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The Magic Touch
April 08, 2008
By adhering to the basics Zach Johnson excelled on Augusta's treacherous greens
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April 08, 2008

The Magic Touch

By adhering to the basics Zach Johnson excelled on Augusta's treacherous greens

FROM THE moment he parked his mammoth brown-and-white RV in a pine-shaded lot on Washington Road, Zach Johnson started to win the 2007 Masters.

He felt fit, a result of regular workouts with his strength coach, Chris Noss. He felt serene yet competitive, thanks to long discussions with his mental coach, Morris Pickens. And in practice sessions with swing coach and Orlando neighbor Mike Bender, Johnson's stroke fell into a groove like a key in a lock.

"We focused on tempo all week," says Bender. "I had him take full swings with a driver but only fly it 220 yards. I could hear people in the gallery saying, 'That poor guy can't even get it to the net.'"

But no one comes into a green jacket except through impeccable putting, and Johnson has a coach for that too. He's Pat O'Brien, 37, once the Tour rep for SeeMore putters, now the director of instruction at Lakewood Country Club in Dallas. O'Brien, who has been working with Johnson since 2001, advocates holding the club in the fingers for maximum feel—"the way a surgeon holds a scalpel"—and keeping the hands, nose and shaft in a line in the dead center of the stance. Johnson violates these tenets in a big way, with his backward-cocked fist grip. "I was smart enough not to try to change him on that," O'Brien says.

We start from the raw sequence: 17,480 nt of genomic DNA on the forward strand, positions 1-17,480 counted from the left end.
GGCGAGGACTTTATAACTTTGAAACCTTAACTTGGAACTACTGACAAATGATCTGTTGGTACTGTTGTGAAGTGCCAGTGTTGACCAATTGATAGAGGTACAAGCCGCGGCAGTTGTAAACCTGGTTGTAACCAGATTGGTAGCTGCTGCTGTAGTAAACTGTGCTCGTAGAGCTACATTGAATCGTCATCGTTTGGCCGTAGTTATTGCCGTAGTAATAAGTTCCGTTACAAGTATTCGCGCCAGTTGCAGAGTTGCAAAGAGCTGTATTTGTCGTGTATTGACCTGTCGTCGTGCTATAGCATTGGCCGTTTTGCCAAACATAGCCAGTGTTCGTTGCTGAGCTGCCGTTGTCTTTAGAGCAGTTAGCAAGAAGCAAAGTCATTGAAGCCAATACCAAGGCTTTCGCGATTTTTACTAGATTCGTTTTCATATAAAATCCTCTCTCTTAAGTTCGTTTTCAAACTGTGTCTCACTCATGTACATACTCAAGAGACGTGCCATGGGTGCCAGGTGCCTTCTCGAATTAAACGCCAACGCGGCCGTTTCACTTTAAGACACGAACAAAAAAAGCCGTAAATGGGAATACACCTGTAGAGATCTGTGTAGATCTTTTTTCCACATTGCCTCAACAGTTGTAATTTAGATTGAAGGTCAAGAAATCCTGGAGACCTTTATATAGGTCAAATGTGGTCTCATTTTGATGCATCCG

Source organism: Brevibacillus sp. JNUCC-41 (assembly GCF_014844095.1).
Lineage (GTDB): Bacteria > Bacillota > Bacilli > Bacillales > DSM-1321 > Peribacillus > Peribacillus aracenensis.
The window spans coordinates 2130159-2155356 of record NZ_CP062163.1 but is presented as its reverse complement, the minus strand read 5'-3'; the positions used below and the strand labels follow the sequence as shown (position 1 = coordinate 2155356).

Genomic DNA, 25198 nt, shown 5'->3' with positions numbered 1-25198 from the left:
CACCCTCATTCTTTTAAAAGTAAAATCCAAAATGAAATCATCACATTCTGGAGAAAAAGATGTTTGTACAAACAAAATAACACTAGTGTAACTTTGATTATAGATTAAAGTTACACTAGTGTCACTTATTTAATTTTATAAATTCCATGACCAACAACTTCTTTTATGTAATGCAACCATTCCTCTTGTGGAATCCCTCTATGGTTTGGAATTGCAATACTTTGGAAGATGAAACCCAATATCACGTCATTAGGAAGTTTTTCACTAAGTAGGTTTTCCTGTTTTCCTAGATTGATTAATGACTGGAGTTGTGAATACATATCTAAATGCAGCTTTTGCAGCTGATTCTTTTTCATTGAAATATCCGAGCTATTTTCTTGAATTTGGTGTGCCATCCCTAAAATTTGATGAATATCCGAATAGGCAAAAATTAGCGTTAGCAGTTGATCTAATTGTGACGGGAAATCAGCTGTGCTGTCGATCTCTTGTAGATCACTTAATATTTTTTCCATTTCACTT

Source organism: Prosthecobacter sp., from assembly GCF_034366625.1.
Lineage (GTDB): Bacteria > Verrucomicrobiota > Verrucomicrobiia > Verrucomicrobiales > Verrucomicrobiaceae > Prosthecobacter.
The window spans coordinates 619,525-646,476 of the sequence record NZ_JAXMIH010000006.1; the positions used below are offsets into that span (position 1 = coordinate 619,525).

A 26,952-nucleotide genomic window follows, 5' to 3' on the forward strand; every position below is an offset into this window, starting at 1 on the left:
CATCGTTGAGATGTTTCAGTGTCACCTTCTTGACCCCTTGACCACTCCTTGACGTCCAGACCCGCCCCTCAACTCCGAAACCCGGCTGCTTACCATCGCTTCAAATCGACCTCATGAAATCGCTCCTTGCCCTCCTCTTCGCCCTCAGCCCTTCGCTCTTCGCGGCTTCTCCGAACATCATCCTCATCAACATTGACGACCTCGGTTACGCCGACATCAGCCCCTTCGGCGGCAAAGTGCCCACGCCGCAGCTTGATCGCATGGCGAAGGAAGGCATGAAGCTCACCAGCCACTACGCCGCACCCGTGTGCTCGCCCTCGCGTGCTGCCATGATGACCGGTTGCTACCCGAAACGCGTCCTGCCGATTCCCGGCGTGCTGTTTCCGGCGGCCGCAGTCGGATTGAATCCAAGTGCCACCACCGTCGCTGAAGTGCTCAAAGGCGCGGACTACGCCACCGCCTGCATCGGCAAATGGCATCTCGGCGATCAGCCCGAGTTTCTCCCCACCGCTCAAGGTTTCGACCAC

Johnson is practically perfect, however, in two of the other fundamentals his instructor emphasizes. "Zach and Tiger Woods are so good under pressure because their posture is so good—athletic but relaxed," O'Brien says. "I'm surprised more people don't pay attention to this." And since O'Brien believes stress builds with each tick of the clock, he wants his students to stand over the ball for no more than a second. Johnson does not dally.

All of it was working for Johnson last April. "I got to Augusta on Monday and could see that Zach was locked in," O'Brien says. "All I did was give him some confirmation. I'd say, 'Your fundamentals are great,' that kind of thing."

On Saturday, O'Brien flew home to Dallas for a clinic, but was back in Augusta for a few final encouraging words before Johnson teed off in the third-to-last group on Easter Sunday. Pickens returned, too, from his home at Sea Island, Ga. "This does not have to be a learning experience," Pickens told Johnson. "You are good enough to win."

And then Johnson not only made every crucial putt but also rolled his ball into the center of the cup at perfect speed. He—and his instructors—had a masterly week.

For short-game tips from the master, Dave Pelz, go to